I went to counselling for a while last year. Although this was a challenge for me at first, I am really positive about the benefits of this kind of help. I have come to realise it takes strength to face your demons.
I am lucky though. I have a supportive family and in this instance I had a wonderful friend who encouraged me to make the call. You know who you are and for that – and all the other times you have been there for me, of which there have been many – I thank you.
As I picked up the phone and dialled the number, my hands were shaking and heart racing. I felt nervous.
I had conflicting feelings at the time. Even though I had been to counselling before, I still struggled with taking this step.
My inner dialogue went something like this:
“Surely I should be over this by now…”
“…But I nearly died.”
“I didn’t though and my children are here in front of me, happy and thriving…”
“…But I feel angry that I missed the first few days of their life.”
“Everything is okay now, just get over it…”
“…But I have horrible flashbacks of what happened, which makes me feel sick and panicky.”
And so on….
Eventually, I made the call. The first time, I hung up before anyone answered. They called back but I was too anxious to answer. A few hours later, I dialled again. A very friendly lady answered the phone, took my details and booked me in. I realised that it wasn’t a sign of weakness (a word that I hear people use in connection to therapy all too frequently) that I needed somebody to talk to. Rather it was a sign of strength and determination to deal with my experiences, ensuring that I could appreciate the boys’ early years.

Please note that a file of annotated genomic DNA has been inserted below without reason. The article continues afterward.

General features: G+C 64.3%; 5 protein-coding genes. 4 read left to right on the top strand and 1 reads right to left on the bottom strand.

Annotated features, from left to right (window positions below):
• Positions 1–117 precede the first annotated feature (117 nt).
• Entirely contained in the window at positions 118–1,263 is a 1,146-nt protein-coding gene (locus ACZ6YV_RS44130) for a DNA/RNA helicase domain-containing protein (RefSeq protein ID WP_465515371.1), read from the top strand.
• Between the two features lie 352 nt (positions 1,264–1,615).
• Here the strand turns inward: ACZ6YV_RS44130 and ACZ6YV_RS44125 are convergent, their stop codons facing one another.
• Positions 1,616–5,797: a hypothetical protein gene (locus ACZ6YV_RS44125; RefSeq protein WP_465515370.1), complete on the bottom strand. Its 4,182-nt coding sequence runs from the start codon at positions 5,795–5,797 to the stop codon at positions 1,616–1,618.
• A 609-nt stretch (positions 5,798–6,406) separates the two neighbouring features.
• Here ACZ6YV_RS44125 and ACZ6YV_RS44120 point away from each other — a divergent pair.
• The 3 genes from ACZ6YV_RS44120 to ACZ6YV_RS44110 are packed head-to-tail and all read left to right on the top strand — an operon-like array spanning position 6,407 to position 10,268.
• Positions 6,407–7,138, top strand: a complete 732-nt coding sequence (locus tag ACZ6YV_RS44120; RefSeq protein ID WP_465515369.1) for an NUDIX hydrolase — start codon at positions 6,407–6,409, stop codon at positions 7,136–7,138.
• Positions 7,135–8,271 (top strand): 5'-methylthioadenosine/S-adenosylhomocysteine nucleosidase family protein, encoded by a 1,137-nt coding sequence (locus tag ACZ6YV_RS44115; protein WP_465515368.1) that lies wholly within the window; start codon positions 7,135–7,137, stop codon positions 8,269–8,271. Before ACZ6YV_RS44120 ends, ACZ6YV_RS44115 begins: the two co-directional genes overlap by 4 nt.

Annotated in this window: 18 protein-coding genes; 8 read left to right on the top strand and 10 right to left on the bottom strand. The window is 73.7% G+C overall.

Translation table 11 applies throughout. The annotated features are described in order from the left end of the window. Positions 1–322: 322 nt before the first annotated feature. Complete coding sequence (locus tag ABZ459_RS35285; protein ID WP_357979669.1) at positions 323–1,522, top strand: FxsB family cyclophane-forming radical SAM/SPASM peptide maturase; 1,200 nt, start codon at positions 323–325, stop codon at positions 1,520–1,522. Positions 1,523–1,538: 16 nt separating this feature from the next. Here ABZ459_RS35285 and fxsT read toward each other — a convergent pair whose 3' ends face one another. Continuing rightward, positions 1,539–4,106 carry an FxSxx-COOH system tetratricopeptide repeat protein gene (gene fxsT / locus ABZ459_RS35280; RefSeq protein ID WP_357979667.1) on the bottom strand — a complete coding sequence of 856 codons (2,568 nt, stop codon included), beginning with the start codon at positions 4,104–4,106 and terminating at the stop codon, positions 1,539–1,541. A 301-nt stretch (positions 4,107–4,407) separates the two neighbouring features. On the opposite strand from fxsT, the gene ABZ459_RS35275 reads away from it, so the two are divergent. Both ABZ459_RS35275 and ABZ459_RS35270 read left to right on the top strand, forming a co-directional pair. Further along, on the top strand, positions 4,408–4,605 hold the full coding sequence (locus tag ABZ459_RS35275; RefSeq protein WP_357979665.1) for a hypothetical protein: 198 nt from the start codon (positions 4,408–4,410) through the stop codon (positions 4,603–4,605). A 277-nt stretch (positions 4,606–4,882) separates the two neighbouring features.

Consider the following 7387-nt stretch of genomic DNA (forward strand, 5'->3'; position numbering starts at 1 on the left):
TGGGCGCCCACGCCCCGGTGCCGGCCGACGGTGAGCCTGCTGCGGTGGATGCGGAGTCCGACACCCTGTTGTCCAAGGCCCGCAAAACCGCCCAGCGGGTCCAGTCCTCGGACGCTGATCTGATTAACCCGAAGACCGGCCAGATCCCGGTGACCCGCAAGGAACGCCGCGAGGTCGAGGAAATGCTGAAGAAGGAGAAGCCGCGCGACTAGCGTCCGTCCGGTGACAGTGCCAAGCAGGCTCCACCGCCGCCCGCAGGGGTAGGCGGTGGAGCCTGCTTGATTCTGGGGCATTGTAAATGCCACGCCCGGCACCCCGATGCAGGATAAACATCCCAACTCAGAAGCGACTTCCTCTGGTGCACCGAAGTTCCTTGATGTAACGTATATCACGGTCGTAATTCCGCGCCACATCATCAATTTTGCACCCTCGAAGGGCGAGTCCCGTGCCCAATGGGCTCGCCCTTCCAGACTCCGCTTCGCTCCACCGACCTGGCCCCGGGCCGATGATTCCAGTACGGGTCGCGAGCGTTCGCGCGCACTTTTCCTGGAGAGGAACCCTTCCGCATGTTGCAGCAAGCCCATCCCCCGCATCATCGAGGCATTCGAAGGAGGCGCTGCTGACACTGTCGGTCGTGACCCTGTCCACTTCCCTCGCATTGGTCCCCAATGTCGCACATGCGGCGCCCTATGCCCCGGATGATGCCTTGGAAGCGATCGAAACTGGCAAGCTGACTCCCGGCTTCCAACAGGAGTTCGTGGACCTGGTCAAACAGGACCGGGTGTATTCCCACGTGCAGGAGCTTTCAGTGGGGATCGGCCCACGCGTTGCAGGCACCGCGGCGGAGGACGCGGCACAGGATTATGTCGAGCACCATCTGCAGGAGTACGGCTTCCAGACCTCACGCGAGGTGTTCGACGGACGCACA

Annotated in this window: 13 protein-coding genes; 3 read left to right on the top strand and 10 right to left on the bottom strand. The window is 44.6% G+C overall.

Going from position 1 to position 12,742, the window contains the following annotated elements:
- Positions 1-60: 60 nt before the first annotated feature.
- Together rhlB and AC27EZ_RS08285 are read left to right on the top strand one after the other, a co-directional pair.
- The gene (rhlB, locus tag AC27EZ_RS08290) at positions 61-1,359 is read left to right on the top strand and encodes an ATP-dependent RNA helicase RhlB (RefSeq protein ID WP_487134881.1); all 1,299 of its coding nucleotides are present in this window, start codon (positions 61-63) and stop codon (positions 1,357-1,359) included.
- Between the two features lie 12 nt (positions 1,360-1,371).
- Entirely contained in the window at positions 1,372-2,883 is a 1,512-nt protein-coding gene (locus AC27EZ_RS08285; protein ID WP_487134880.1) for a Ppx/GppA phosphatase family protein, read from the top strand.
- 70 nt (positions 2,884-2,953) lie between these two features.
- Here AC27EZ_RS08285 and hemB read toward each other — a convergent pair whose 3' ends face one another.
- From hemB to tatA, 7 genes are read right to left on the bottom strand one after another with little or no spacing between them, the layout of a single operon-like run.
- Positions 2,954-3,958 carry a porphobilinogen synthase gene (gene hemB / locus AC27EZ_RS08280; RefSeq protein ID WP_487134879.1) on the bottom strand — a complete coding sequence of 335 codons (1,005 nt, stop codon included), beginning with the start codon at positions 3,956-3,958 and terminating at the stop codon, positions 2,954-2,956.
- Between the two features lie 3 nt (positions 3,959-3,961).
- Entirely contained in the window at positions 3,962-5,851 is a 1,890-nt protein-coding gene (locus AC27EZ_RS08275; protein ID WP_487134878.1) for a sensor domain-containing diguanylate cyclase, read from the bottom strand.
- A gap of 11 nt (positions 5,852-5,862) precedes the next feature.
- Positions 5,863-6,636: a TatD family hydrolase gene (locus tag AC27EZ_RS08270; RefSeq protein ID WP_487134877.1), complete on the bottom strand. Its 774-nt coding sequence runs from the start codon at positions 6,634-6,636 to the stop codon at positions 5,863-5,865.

I went to my sessions. They were brilliant and really helped me see things clearly.
The counsellor was welcoming and calm; he asked me open questions and listened intently. He didn’t judge me. He gave me time and space to talk about how I had been feeling.
It felt good to speak to someone who didn’t have any emotional attachment to the situation and could look at it impassively, without concern. I feel it is important that he didn’t give me advice because it was more about coming to my own conclusions.
I didn’t feel that I was wasting the man’s time. At the end of my first session, he suggested that I was suffering from PTSD. I was not entirely surprised. Up to this point I had wondered if it was post-natal depression. Later, while researching this blog, I have found out that, sadly, PTSD is very common in cases such as mine.
This whole experience got me thinking: why don’t I write it all down? That’s why I started this blog. Perhaps subconsciously I sought to use it as a different type of therapy.
I am sure that many people were unaware of the inner turmoil I was going through after the birth. I have a very good poker face, which usually only my mum and husband can see through. I have to point out that unfortunately that doesn’t seem to work when I am actually playing poker, I am rubbish at it. Although I have usually had wine and giggle too much, which probably doesn’t help.
I also think that some close to me didn’t realise how ill I actually was after the boys were born. I hope this blog can change that. I may not have had the strength to speak about it in detail to my nearest and dearest, but I do have the strength to write it – well I hope I do or this blog isn’t going to get very far.
I am keen to raise awareness of HELLP through the blog as well. I have a fire in my belly to do that now; I would never have had the strength to do that a year ago.
One of my favourite bloggers, The Anxious Dragon, wrote a thought-provoking post on whether someone is a survivor or a victim; this has given me food for thought for the last 24 hours. I am proud to be both. I think that is what makes us human.
For more information on Counselling, please visit the NHS website